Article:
At the center of the debate is a set of recommendations from the Organization of American States, a regional body, that was handed to President Rene Preval on Thursday.

The report has yet to be published but a leaked copy revealed that the OAS is pushing for Preval's preferred candidate, Jude Celestin, to drop from the race.

According to the OAS, Celestin's vote tally in a chaotic first round of the election in November was padded by fraud so that in reality he placed not second, but only third.

Reshuffling the results would put his rival Michel Martelly, a popular singer, into second place to challenge Mirlande Manigat in the runoff. Manigat, a former first lady, garnered 31 percent of the vote among 19 candidates in the first round.

Accepting this is thought to be difficult for Preval, who had hoped to see an ally take over his job. In Haiti's turbulent, often deadly politics, an ex-president needs all the security guarantees he can get.

International pressure is mounting on Preval to back the OAS recommendations and for Celestin to quit.

"Now it's time to recognize the consequences of the definitive results of the first round of voting so that they reflect the choice expressed by voters," French Foreign Ministry spokesman Bernard Valero said.

But in a country with a long history of dictators, coups, and bloody street protests, the will of the voters is easily drowned out.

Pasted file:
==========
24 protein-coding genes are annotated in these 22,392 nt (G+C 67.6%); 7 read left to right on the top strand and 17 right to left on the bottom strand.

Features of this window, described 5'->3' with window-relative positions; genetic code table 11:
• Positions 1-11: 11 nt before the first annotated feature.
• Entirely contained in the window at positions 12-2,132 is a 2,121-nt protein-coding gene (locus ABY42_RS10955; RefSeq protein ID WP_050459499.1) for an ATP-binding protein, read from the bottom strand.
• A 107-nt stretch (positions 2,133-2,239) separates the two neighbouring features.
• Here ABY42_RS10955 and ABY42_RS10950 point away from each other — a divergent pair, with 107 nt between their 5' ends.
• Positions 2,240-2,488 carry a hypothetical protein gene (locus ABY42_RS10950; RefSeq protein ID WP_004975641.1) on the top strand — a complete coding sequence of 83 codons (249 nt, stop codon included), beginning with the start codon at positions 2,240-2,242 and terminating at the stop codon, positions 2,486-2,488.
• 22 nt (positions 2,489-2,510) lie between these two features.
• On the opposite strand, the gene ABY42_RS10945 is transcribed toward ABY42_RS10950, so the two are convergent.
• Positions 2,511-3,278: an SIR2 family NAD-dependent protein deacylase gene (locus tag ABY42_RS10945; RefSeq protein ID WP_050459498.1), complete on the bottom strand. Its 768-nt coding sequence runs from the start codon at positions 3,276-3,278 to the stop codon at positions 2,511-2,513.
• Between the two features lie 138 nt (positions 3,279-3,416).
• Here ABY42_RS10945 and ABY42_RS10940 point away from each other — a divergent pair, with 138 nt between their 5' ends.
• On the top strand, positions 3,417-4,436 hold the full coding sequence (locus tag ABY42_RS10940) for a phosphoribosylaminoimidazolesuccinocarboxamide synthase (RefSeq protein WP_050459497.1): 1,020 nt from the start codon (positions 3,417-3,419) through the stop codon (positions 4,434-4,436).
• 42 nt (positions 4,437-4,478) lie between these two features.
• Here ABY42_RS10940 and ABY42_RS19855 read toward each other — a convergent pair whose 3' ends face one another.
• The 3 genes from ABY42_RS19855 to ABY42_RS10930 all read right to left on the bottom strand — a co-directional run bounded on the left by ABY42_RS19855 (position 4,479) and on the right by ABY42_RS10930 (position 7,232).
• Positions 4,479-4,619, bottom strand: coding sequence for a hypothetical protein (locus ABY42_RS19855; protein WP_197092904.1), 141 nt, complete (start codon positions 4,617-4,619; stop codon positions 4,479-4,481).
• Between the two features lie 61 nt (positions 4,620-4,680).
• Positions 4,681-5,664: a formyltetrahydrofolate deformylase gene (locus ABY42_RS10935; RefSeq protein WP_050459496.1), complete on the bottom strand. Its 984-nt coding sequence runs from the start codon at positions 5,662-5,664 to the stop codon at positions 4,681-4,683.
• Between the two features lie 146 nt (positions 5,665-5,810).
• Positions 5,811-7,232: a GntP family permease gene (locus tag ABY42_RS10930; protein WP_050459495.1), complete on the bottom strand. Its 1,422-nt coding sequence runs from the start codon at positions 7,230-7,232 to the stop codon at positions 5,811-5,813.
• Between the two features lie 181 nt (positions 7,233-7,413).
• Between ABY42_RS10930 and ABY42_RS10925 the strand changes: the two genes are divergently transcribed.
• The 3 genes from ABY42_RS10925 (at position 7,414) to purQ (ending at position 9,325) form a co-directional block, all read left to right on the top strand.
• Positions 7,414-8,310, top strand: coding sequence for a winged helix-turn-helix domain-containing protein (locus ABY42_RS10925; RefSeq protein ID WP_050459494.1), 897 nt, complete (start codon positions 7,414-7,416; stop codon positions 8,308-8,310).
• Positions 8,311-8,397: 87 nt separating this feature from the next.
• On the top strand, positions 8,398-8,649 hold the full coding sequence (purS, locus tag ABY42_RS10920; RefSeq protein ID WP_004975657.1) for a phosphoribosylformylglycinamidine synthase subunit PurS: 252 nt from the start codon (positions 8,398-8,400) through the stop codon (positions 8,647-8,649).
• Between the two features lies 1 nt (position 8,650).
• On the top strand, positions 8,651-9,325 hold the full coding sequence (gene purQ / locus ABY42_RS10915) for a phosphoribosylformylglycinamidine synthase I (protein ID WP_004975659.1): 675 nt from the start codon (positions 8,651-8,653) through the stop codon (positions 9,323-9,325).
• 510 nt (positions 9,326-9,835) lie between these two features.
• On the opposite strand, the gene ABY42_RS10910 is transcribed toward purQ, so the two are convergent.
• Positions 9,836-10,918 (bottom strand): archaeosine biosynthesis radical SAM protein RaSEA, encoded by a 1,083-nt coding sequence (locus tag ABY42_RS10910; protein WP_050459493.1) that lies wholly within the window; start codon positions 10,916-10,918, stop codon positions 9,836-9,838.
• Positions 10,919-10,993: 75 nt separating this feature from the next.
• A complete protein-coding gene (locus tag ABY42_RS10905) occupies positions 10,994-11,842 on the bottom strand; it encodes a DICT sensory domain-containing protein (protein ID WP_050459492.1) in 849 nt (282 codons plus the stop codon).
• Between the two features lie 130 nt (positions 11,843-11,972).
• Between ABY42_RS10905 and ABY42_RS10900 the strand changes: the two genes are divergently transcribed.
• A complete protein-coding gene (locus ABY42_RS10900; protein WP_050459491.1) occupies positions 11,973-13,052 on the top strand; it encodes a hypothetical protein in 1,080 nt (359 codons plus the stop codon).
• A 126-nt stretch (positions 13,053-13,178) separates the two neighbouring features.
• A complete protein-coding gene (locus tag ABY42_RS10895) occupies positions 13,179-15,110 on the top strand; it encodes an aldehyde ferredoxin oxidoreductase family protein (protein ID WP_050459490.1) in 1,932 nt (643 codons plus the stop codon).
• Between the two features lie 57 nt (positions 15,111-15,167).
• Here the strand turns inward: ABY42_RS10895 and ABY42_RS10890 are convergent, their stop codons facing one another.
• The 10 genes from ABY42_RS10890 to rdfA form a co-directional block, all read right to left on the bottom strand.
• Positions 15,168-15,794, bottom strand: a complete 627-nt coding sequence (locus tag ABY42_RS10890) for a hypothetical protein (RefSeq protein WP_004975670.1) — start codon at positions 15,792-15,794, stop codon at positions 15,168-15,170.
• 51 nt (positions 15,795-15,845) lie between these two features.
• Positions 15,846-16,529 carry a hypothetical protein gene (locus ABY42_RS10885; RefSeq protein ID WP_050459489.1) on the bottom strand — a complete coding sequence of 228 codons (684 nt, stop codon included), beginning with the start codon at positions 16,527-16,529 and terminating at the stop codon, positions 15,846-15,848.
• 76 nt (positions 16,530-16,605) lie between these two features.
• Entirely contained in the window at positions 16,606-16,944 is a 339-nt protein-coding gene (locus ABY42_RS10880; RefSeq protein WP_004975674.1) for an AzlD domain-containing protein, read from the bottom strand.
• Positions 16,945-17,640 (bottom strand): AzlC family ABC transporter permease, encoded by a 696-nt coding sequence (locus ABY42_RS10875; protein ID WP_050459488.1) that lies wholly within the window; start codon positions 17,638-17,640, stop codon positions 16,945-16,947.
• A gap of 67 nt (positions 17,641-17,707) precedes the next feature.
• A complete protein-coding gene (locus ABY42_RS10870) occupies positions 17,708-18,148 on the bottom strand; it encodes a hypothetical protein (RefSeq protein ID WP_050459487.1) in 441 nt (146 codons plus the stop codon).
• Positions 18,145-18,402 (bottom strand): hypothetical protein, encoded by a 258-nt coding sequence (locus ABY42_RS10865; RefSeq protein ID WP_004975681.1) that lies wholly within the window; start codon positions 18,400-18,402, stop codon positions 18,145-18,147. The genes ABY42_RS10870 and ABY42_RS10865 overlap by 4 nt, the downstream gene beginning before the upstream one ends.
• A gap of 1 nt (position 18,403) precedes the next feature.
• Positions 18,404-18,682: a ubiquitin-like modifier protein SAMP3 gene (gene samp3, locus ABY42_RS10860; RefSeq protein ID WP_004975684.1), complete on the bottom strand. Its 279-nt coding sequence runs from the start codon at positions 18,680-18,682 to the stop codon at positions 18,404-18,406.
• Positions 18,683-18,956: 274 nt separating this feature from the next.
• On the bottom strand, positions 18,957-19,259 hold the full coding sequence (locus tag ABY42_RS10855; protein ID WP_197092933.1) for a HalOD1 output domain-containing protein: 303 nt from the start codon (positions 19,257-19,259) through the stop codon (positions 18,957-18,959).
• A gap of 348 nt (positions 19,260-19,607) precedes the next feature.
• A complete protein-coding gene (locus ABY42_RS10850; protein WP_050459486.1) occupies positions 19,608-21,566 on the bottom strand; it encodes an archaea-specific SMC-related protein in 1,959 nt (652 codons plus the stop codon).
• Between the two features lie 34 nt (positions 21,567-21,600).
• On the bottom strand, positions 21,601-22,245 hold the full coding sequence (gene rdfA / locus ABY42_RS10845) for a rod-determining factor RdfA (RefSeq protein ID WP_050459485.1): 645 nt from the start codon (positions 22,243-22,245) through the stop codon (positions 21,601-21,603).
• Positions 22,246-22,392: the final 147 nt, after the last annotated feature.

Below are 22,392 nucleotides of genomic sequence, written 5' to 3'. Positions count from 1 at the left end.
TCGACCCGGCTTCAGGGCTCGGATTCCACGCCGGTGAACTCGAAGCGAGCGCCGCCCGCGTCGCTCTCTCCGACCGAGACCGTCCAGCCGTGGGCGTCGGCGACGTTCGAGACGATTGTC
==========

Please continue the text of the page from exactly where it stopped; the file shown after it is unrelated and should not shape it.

Only hours after the OAS report had been handed in, armed men clashed with police and set fire to gasoline-drenched tires in several parts of the capital Port-au-Prince.

Although order was quickly restored, the unrest served as a warning.

The coming week could prove pivotal.

The head of the OAS mission, Colin Granderson, said talks between monitors and the government "will wrap up early next week and the report will be published at that time."

Once the government has finished with the report, it will be passed to the Provisional Electoral Council, which has the authority to decide which candidate -- Celestin or Martelly -- will face Manigat in the runoff.

"The CEP should receive this report very shortly," Councilor Ginette Cherubin told Le Nouvelliste newspaper Saturday.

In a long interview, she gave little indication of the council's position.

"The electoral institution will certainly take these recommendations into account," she said. "How much -- all or just partly? That will only be possible to say after the analysis."

Cherubin said "the CEP is under pressure to find an adequate response."

But in an indication of the defensiveness of Haitian officials in this tense period, she lashed out at "certain foreign partners" for making statements that were "very provocative and with strong neo-colonialist overtones."

The task facing the next president is unenviable. Haiti's economy and infrastructure, already in tatters before last year's earthquake, are in desperate condition. Haiti is the poorest country in the Western Hemisphere with 80 percent of its population living in poverty.

The Haitian government estimates that 300,000 people died in the earthquake last January. More than three quarters of a million people still live in tent camps after losing their homes, a deadly cholera outbreak has yet to be brought under control, and an entire generation of children faces a deep crisis in education.

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Marine Le Pen: new face of French far right
Tours, France (AFP) Jan 16, 2011
As well as daughter of the French National Front's founder, Marine Le Pen is also a seasoned politician who hopes, as its new leader, to polish the image of a party seen as racist. Le Pen has angered traditionalists who saw her as an upstart benefiting from her father's position. But she has won her political spurs, and on Sunday was officially named his successor as the leader of the Nation ... read more